Book - A First Trigonometry

The Ed Muirhead Physics Museum, Parkville

This volume is a softcover book with green coated fabric cover and black lettering. The front cover is horizontally bordered top and bottom with a double black line. A flat, decorative ornament of a person playing a piano, threaded with a pink ribbon, is stuck with tape to the inside front page.

Historical information

Part of the Laby Collection of material donated by the family of TH Laby and daughters Jean and Betty in August 2014. This particular book is one of two copies acquired together as part of the Laby Collection, the other being inscribed with Betty’s name, suggesting that this volume belonged to Jean Laby. At some point the ornament has been stuck in the book on the first page.

Inscriptions & Markings

Written inside front page with blue ink: ‘Jean / from D. K. [P.]’ Front cover in black: ‘A FIRST / TRIGONOMETRY / BY / WINIFRED WADDELL / AND / D. K. PICKEN’

Stereoscope with lid (and wooden oddment)

The Ed Muirhead Physics Museum, Parkville

Olive green enamelled stereoscope enclosed in olive green wooden hinged box. Two test stereoscopic pictures of a rhino also kept in box. A wooden oddment (10 cm) is also enclosed.

Inscriptions & Markings

Engraved in white on stereoscope: “DC-1940 Serial No. 32” Label on front of box: “stereoscope”

Periscope component

The Ed Muirhead Physics Museum, Parkville

Used as a periscope instrument. Twin pair of periscope components made of iron and covered in olive green enamel.

Lens with box and lid

The Ed Muirhead Physics Museum, Parkville

Round glass lens stored in rectangular cardboard box with lid and supported by cotton wool.

Inscriptions & Markings

On inside of box in pencil: “20/1/40 (?dictatomigialls of l/4). On top of box: “wray flat”.

Slide, Grayson Test plate with case

The Ed Muirhead Physics Museum, Parkville

Test plate rectangular glass slide with rulings under circular cover glass within yellow circle and brown border enclosed in red hinged box with blue lining. Described as “A sample Microscope slide - Test plate with rulings from 30,000 to 120,000 per inch”. This is the only surviving ruling reaching up to 120,000; hence is both unique and valuable.

Inscriptions & Markings

Labels on slide: “Test plate 10,000 to 120,000. Ruled by H.J. Grayson, Melbourne”. No of lines per inch Band 1-10,000 2-20,000”. On label on side: “No of lines per inch Band 3 -30,000 4 - 40,000 5-50,000 6-60,000 7-70,000 8-80,000 9-90,000 10-100,000 11-110,000 12-120,000”

Photograph, Optical Munitions, with EJ Hartung (Duplicate)

The Ed Muirhead Physics Museum, Parkville

Black and white photograph entitled “E.J. Harrung and an experimental pot of optical glass” Duplicate of no 157

Inscriptions & Markings

On back of image in ink: “36 Prof. Hartung” On front of image in ink: “36”

Photograph, Optical Munitions (Duplicate)

The Ed Muirhead Physics Museum, Parkville

Black and white photograph entitled “G.A. Ampt and E.J. Hartung and experimental pots of opitcal glass” Duplicate of no. 158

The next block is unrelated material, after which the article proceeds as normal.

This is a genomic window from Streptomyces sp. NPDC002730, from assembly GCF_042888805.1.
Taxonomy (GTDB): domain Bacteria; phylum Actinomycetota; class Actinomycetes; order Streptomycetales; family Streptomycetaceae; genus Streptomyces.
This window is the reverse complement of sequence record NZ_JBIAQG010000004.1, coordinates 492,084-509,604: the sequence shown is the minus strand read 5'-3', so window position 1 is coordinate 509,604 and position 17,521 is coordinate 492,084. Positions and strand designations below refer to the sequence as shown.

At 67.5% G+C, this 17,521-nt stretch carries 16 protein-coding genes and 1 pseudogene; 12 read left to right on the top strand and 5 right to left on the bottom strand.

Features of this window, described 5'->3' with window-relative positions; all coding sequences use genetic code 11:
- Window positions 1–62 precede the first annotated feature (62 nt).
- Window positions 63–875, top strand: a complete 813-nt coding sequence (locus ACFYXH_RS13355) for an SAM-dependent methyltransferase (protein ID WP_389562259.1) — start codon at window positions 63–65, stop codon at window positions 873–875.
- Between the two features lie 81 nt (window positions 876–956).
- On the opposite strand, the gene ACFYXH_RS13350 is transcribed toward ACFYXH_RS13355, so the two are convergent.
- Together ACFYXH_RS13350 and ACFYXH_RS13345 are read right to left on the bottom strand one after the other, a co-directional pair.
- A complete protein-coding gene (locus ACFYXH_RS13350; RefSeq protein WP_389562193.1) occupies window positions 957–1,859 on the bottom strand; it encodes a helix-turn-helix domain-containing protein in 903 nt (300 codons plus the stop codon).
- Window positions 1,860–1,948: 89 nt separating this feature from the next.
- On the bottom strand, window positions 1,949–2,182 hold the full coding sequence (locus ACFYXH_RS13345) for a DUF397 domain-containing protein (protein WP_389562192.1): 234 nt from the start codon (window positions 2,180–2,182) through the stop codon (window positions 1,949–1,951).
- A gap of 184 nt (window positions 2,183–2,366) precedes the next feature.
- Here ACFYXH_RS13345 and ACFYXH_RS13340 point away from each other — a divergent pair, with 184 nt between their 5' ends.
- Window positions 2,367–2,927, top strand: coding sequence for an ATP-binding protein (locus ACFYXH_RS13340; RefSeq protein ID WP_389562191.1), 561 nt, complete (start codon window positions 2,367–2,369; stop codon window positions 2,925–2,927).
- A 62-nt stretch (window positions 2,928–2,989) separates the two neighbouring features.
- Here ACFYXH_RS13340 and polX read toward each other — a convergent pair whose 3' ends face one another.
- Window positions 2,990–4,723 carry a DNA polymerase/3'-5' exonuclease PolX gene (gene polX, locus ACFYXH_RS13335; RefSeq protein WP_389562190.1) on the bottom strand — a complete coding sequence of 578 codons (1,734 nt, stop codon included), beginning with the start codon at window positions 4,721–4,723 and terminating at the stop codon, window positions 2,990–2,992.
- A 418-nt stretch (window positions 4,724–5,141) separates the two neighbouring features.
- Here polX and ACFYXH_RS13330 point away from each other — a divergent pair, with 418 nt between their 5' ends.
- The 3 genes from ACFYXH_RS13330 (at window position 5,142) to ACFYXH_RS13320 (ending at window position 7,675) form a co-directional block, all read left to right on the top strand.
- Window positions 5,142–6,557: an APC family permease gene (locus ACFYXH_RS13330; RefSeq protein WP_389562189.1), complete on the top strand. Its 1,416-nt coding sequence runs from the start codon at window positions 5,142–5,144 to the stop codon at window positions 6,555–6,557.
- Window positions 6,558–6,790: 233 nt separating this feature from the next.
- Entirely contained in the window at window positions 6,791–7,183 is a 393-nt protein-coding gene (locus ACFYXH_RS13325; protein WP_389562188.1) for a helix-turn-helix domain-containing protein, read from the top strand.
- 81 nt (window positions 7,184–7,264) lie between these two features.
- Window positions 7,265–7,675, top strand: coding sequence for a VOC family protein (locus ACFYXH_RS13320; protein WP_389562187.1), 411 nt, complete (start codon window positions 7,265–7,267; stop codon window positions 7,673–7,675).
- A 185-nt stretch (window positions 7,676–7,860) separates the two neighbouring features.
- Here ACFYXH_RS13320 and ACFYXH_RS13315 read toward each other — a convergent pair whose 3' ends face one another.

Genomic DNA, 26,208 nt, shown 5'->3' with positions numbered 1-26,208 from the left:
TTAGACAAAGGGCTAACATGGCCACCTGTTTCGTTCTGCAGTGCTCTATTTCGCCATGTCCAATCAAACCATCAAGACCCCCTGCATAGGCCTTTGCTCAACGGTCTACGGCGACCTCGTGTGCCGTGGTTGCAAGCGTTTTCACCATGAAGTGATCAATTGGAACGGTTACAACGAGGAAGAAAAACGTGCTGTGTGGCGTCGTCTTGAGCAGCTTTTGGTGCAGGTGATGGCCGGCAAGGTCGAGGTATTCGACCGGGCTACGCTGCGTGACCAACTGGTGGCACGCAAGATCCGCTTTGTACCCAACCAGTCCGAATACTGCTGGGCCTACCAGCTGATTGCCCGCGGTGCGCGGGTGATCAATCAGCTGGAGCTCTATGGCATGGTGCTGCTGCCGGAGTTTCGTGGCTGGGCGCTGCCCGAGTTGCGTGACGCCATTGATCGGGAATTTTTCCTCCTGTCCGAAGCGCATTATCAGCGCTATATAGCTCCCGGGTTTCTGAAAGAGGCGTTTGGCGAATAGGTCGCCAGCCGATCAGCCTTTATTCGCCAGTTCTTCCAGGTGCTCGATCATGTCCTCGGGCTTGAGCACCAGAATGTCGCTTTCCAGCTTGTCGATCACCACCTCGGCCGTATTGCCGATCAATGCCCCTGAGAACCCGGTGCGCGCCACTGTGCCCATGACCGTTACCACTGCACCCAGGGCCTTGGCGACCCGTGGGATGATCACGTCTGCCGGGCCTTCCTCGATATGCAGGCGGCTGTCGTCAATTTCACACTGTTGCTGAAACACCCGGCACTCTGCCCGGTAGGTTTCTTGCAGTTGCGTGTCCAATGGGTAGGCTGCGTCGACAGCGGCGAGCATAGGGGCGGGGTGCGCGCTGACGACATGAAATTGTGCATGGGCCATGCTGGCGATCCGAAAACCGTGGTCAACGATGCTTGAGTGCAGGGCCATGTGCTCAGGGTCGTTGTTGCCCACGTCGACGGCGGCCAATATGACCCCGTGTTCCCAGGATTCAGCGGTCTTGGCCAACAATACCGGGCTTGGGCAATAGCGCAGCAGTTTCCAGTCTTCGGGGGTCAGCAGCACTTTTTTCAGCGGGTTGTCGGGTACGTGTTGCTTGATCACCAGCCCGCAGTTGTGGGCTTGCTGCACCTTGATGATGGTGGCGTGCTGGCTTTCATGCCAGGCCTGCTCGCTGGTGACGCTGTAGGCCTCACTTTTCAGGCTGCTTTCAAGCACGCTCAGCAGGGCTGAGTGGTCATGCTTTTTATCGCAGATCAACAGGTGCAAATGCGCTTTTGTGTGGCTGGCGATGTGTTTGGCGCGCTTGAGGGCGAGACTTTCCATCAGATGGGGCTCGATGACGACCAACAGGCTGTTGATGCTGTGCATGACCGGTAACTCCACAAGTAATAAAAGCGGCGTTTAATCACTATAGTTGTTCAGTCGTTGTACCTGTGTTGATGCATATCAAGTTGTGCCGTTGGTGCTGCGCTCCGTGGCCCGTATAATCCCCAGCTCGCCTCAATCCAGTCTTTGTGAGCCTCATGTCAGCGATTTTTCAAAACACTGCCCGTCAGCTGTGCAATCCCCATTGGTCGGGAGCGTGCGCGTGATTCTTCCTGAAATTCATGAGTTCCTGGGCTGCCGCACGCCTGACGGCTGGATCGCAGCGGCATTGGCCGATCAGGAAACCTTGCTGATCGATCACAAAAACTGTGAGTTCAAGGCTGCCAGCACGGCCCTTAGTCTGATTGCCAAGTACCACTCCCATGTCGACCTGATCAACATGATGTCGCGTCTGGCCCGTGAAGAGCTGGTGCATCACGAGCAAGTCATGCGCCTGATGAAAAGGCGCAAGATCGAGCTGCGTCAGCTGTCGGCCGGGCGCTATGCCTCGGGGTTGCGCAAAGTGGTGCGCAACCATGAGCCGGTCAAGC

Inscriptions & Markings

On back of image in ink: “37 L to R: G.A. Ampt and Prof. Hartung”, “1886-1953 see ADB Vol 7” On front of image in ink: “37”

Photograph, Optical Munitions

The Ed Muirhead Physics Museum, Parkville

Black and white photograph of young male examining optical glass

Inscriptions & Markings

On back of image in pencil“29” On front and back of image in ink: “29”

Photograph, Optical Munitions: Microscope

The Ed Muirhead Physics Museum, Parkville

Black and white photograph of optical microscope.

Historical information

“Optical microscope made in Australia after 1939-45 war. Made in Australian Optical Company, Melbourne heade by Lawrence Dickens Collection Design probably by Maximilian Hertzberger; Messrs Curtis and W. Gallaghar, both ex MSL, were responsible for production. Full discussion given in Bolton, H.C. J.J. McNeill and the Development of Optical Research in Australia. Historical Records of Australian Science 5 (1983) pp 55-70”

Inscriptions & Markings

See History of Object for transcript of writing on back of image.

Photograph, Optical Munitions: G.F. Dainty

The Ed Muirhead Physics Museum, Parkville

Black and white photograph portrait of G.F. Dainty

Inscriptions & Markings

On front of image in ink: “4” On back of image: “5”, “No. 5 G.F. Dainty”. See History of Object for transcript.

Photograph, Optical Munitions: H.D. Rathgeber

The Ed Muirhead Physics Museum, Parkville

Black and white photograph of Henri Rathgeber looking through equipment.

Inscriptions & Markings

On front of image in ink: “6” On back of image in pencil: “No. 6 Henri Rathgeber” On back of image in ink: “6”

Photograph, Optical Munitions: A.C. Goodwin & Peter Law

The Ed Muirhead Physics Museum, Parkville

Black and white photograph of two scientists at work (A.C. Goodwin and Peter Law).

Inscriptions & Markings

On front of image in ink: “8” On back of image in pencil: “No. 8 A.C. Goodwin Peter Law” (L to R) On back of image in ink: “8”

Photograph, Optical Munitions: A.C. Goodwin & Peter Law

The Ed Muirhead Physics Museum, Parkville

Black and white photograph of two scientists at work (A.C. Goodwin and Peter Law).

Inscriptions & Markings

On front of image in ink: “9” On back of image in pencil: “No. 9 A.C. Goodwin Peter Law” (L to R) On back of image in ink: “9”

Photograph, Optical Munitions: J.B. Wllis & P.G. Law

The Ed Muirhead Physics Museum, Parkville

Black and white photograph of two scientists (J.B. Willis and P.G. Law) at work on microscope

Inscriptions & Markings

On front of image in ink: “31A” On back of image in pencil: “31A J.B. Willis, P.G. Law ” (L to R) On back of image in ink: “31A”